In May 2013, Walker posted an open letter to singer Alicia Keys, asking her to cancel a planned concert in Tel Aviv. "I believe we are mutually respectful of each other's path and work," Walker wrote. "It would grieve me to know you are putting yourself in danger (soul danger) by performing in an apartheid country that is being boycotted by many global conscious artists." Keys rejected the plea.[38] Walker has refused to allow The Color Purple to be translated and published in Hebrew,[39][40] saying that she finds that "Israel is guilty of apartheid and persecution of the Palestinian people, both inside Israel and also in the Occupied Territories" and noting that she had refused to allow Steven Spielberg's film adaptation of her novel to be shown in South Africa until the system of apartheid was dismantled.[41]

Support for Chelsea Manning and Julian Assange[edit]

In June 2013, Walker and others appeared in a video expressing their support for Chelsea Manning, an American soldier who was imprisoned for releasing classified information.[42] In recent years she has spoken out repeatedly in support of Julian Assange.[43][44][45]

Animal advocacy[edit]

Walker has expressed that animal advocacy is one of her central concerns. Her fiction has increasingly embraced animal ethics over the past four decades, as she works to include animals as both active participants in her novels and as symbols for what she has called "consciousness." Her earliest fiction represents nonhuman animals inasmuch as they are part of human life – namely as farmed animals, food sources, and absent referents for animalized epithets directed at humans, and her fiction increasingly incorporates the animal experience.[46] She has advocated for greater consciousness in human beings and their relationships with animals, stating: "Encouraging others to love nature, to respect other human beings and animals, to adore this earth, is part of my work in this world."[47]


Walker has been a longtime sponsor of the Women's International League for Peace and Freedom. In early 2015, she wrote: "So I think of any movement for peace and justice as something that is about stabilizing our inner spirit so that we can go on and bring into the world a vision that is much more humane than the one we have dominant today."[48]

Transgender rights[edit]

In 2023 Walker publicly defended J.K. Rowling from criticisms of her views regarding trans people and shared that her own views matched Rowling's. She wrote on her website: "I consider J.K. Rowling perfectly within her rights as a human being of obvious caring for humanity to express her views about whatever is of concern to her. As she has done."[49] Walker was criticized on social media for taking this position with many referring to her as a TERF.[50]

Accusations of antisemitism and praise for David Icke[edit]

Since 2012, Walker has expressed appreciation for the works of the British conspiracy theorist David Icke.[51][52][53] On BBC Radio 4's Desert Island Discs, she said that Icke's book Human Race Get Off Your Knees: The Lion Sleeps No More, which contains antisemitic conspiracy theories, would be the book she would take to a desert island.[52][1] The book promotes the theory that the Earth is ruled by shapeshifting reptilian humanoids and "Rothschild Zionists". Jonathan Kay of the National Post described this book (and Icke's other books) as "hateful, hallucinogenic nonsense". Kay wrote that Walker's public praise for Icke's book was "stunningly offensive" and that by taking it seriously, she was disqualifying herself "from the mainstream marketplace of ideas".[40] In 2013, the Anti-Defamation League called anti-Zionist essays in Walker's book The Cushion in the Road "replete with fervently anti-Jewish ideas" and it also stated that Walker was "unabashedly infected with anti-Semitism".[54][55]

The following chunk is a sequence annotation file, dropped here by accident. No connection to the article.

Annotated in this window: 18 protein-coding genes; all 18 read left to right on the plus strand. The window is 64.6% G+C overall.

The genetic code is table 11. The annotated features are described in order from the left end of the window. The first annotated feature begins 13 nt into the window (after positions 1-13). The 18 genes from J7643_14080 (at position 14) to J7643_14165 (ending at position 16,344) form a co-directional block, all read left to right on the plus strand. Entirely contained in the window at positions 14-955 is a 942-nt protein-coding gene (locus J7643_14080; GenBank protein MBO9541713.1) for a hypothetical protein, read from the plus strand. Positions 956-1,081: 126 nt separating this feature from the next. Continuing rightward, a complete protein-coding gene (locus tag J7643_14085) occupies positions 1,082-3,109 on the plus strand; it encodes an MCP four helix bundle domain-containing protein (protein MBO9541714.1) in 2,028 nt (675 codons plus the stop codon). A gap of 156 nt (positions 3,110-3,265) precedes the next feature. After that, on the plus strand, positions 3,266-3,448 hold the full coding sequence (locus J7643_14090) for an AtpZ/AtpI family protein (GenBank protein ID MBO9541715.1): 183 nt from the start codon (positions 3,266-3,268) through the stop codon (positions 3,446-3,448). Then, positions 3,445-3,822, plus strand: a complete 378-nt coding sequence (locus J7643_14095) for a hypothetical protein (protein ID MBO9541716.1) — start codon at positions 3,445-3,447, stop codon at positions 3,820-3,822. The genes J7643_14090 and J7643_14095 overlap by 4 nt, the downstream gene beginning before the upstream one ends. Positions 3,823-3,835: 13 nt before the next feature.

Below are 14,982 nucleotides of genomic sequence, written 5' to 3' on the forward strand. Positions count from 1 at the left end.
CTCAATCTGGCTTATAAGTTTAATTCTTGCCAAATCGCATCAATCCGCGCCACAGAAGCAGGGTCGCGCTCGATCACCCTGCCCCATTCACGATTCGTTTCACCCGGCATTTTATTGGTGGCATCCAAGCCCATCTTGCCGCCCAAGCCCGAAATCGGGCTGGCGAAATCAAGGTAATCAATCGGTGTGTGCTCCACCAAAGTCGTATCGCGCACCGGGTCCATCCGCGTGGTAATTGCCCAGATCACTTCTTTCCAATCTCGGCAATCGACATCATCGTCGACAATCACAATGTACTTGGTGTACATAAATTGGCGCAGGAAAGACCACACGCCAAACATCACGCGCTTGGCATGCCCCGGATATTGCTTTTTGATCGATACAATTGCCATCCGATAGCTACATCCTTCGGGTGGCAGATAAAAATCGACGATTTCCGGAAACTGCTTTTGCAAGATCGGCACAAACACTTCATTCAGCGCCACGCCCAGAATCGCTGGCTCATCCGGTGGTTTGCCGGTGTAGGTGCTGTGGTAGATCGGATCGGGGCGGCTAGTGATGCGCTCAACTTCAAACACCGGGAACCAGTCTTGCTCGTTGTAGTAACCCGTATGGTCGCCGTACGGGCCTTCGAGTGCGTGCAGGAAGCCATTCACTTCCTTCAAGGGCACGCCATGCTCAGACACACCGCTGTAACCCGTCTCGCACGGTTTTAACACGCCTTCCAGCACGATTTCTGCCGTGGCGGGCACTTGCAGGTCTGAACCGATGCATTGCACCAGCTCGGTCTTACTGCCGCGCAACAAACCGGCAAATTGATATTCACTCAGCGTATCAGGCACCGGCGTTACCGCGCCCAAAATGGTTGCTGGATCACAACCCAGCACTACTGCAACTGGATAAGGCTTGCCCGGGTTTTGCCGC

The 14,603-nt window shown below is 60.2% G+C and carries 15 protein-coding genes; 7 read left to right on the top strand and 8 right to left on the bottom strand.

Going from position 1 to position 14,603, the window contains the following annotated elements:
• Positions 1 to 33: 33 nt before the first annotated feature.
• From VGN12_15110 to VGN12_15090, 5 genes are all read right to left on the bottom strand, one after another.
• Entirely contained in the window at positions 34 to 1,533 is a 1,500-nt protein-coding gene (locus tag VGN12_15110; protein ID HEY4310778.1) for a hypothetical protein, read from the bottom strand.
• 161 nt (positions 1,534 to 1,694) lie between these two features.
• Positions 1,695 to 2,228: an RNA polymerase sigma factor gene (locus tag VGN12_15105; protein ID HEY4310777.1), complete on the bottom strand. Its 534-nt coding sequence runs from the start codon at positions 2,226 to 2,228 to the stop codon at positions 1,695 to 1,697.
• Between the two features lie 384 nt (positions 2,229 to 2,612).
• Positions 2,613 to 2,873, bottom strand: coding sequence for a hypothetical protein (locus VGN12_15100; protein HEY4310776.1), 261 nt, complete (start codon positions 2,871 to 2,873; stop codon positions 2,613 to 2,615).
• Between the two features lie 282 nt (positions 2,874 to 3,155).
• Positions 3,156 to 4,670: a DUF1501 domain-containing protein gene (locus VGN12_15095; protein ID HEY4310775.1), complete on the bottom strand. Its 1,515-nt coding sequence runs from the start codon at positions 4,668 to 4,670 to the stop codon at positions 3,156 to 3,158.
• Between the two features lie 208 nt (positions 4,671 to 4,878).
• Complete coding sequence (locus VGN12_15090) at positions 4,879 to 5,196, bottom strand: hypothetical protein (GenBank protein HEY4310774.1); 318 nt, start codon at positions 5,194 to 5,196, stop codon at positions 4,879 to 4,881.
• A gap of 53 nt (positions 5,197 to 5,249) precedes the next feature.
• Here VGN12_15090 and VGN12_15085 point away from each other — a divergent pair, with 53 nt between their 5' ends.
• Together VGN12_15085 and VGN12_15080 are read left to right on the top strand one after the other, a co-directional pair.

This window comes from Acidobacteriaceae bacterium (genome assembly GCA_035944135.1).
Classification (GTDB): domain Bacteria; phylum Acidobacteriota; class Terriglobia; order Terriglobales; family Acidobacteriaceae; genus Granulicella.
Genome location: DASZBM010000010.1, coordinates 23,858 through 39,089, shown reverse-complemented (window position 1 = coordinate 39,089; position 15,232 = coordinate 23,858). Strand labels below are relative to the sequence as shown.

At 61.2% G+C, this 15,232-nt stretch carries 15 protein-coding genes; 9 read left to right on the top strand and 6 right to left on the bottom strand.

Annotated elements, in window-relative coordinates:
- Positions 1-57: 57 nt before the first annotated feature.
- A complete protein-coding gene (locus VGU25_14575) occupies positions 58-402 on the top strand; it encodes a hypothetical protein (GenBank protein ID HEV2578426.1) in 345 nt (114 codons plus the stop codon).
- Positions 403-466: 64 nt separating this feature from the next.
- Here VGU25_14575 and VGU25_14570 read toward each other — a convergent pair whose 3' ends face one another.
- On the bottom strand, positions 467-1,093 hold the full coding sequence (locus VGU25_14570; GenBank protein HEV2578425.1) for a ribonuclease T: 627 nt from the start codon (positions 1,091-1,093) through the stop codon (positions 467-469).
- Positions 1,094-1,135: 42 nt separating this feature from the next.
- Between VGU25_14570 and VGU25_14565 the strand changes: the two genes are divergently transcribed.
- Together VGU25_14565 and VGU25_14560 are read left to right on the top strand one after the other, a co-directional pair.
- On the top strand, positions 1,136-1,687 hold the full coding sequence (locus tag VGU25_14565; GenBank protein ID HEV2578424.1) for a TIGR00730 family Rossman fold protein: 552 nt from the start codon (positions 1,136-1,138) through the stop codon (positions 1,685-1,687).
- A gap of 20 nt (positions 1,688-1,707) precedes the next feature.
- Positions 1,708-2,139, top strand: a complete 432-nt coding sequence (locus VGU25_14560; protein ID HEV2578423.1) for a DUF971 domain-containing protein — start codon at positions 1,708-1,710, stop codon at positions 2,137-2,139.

On her blog in 2017, Walker published a poem which she titled "It Is Our (Frightful) Duty to Study The Talmud", recommending that the reader should start with YouTube to learn about the allegedly shocking aspects of the Talmud, describing it as "poison". The poem contained antisemitic tropes and arguments.[56][57][58] In it, she also "describes her reaction when a Jewish friend", later stated to be her ex-husband, accused her "of appearing to be antisemitic".[59]

In 2018, an interviewer from The New York Times Book Review asked Walker "What books are on your nightstand?" She listed Icke's And the Truth Shall Set You Free, a book promoting an antisemitic conspiracy theory which draws on The Protocols of the Elders of Zion and questions the Holocaust. Walker said: "In Icke's books there is the whole of existence, on this planet and several others, to think about. A curious person's dream come true."[60][61] The publication of the interview in the "By the Book" weekly column generated significant criticism of Walker and the New York Times Book Review.[62] The Review was criticized for publishing the interview as well as for failing to contextualize And the Truth Shall Set You Free as an antisemitic work.[63] Walker defended her admiration for Icke and his book, saying: "I do not believe he is anti-Semitic or anti-Jewish".[64] Walker argued that any "attempt to smear David Icke, and by association, me, is really an effort to dampen the effect of our speaking out in support of the people of Palestine".[65] Following the controversy Roxane Gay argued that "Alice Walker has been anti-Semitic for years". The NYT released a statement that the contents of the interview "do not imply an endorsement by Times editors".[66]